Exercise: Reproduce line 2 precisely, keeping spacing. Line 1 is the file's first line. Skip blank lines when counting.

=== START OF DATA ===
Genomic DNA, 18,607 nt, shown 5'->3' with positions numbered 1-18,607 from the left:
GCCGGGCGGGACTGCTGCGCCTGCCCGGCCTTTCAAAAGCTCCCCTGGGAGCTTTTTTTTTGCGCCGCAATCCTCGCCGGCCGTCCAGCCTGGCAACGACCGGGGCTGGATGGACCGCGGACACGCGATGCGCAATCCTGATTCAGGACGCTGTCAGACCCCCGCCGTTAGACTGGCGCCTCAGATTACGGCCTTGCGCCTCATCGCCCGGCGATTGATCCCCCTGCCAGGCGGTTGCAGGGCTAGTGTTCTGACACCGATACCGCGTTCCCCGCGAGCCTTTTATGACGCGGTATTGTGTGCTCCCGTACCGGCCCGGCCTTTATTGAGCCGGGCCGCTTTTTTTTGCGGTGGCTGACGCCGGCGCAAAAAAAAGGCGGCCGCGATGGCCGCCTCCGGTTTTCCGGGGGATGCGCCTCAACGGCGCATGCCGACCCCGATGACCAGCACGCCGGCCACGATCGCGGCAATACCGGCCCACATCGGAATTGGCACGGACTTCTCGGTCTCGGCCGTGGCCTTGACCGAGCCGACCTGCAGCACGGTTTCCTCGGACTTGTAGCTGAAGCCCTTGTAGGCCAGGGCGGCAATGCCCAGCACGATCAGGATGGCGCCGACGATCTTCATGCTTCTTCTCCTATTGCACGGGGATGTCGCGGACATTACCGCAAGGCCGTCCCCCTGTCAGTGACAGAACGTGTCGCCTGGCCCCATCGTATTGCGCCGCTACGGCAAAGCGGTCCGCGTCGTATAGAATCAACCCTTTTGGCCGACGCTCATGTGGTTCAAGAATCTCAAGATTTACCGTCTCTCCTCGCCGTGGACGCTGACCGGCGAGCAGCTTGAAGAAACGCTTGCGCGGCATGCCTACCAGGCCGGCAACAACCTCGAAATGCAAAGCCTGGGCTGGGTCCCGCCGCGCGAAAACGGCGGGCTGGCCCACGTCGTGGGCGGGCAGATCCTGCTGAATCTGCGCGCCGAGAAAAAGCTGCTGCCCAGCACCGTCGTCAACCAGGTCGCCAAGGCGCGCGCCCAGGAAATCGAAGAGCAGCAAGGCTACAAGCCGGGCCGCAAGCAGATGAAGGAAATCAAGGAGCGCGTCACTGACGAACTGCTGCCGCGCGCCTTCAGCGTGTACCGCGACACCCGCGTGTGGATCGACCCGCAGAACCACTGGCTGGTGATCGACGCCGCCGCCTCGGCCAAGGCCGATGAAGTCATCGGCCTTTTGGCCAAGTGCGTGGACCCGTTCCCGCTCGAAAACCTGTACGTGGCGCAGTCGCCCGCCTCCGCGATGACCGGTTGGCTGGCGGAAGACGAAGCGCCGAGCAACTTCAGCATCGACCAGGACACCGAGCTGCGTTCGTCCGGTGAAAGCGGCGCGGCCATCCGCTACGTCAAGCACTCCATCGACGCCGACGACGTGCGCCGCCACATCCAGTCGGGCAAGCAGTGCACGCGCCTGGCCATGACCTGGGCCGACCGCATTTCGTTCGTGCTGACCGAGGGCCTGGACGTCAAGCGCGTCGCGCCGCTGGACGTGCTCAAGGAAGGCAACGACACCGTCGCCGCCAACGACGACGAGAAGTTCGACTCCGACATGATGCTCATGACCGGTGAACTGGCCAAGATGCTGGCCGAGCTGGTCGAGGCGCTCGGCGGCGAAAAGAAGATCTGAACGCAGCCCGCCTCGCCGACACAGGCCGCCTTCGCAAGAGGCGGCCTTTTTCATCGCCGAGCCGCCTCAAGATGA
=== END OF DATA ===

GCCGGGCGGGACTGCTGCGCCTGCCCGGCCTTTCAAAAGCTCCCCTGGGAGCTTTTTTTTTGCGCCGCAATCCTCGCCGGCCGTCCAGCCTGGCAACGACCGGGGCTGGATGGACCGCGGACACGCGATGCGCAATCCTGATTCAGGACGCTGTCAGACCCCCGCCGTTAGACTGGCGCCTCAGATTACGGCCTTGCGCCTCATCGCCCGGCGATTGATCCCCCTGCCAGGCGGTTGCAGGGCTAGTGTTCTGACACCGATACCGCGTTCCCCGCGAGCCTTTTATGACGCGGTATTGTGTGCTCCCGTACCGGCCCGGCCTTTATTGAGCCGGGCCGCTTTTTTTTGCGGTGGCTGACGCCGGCGCAAAAAAAAGGCGGCCGCGATGGCCGCCTCCGGTTTTCCGGGGGATGCGCCTCAACGGCGCATGCCGACCCCGATGACCAGCACGCCGGCCACGATCGCGGCAATACCGGCCCACATCGGAATTGGCACGGACTTCTCGGTCTCGGCCGTGGCCTTGACCGAGCCGACCTGCAGCACGGTTTCCTCGGACTTGTAGCTGAAGCCCTTGTAGGCCAGGGCGGCAATGCCCAGCACGATCAGGATGGCGCCGACGATCTTCATGCTTCTTCTCCTATTGCACGGGGATGTCGCGGACATTACCGCAAGGCCGTCCCCCTGTCAGTGACAGAACGTGTCGCCTGGCCCCATCGTATTGCGCCGCTACGGCAAAGCGGTCCGCGTCGTATAGAATCAACCCTTTTGGCCGACGCTCATGTGGTTCAAGAATCTCAAGATTTACCGTCTCTCCTCGCCGTGGACGCTGACCGGCGAGCAGCTTGAAGAAACGCTTGCGCGGCATGCCTACCAGGCCGGCAACAACCTCGAAATGCAAAGCCTGGGCTGGGTCCCGCCGCGCGAAAACGGCGGGCTGGCCCACGTCGTGGGCGGGCAGATCCTGCTGAATCTGCGCGCCGAGAAAAAGCTGCTGCCCAGCACCGTCGTCAACCAGGTCGCCAAGGCGCGCGCCCAGGAAATCGAAGAGCAGCAAGGCTACAAGCCGGGCCGCAAGCAGATGAAGGAAATCAAGGAGCGCGTCACTGACGAACTGCTGCCGCGCGCCTTCAGCGTGTACCGCGACACCCGCGTGTGGATCGACCCGCAGAACCACTGGCTGGTGATCGACGCCGCCGCCTCGGCCAAGGCCGATGAAGTCATCGGCCTTTTGGCCAAGTGCGTGGACCCGTTCCCGCTCGAAAACCTGTACGTGGCGCAGTCGCCCGCCTCCGCGATGACCGGTTGGCTGGCGGAAGACGAAGCGCCGAGCAACTTCAGCATCGACCAGGACACCGAGCTGCGTTCGTCCGGTGAAAGCGGCGCGGCCATCCGCTACGTCAAGCACTCCATCGACGCCGACGACGTGCGCCGCCACATCCAGTCGGGCAAGCAGTGCACGCGCCTGGCCATGACCTGGGCCGACCGCATTTCGTTCGTGCTGACCGAGGGCCTGGACGTCAAGCGCGTCGCGCCGCTGGACGTGCTCAAGGAAGGCAACGACACCGTCGCCGCCAACGACGACGAGAAGTTCGACTCCGACATGATGCTCATGACCGGTGAACTGGCCAAGATGCTGGCCGAGCTGGTCGAGGCGCTCGGCGGCGAAAAGAAGATCTGAACGCAGCCCGCCTCGCCGACACAGGCCGCCTTCGCAAGAGGCGGCCTTTTTCATCGCCGAGCCGCCTCAAGATGA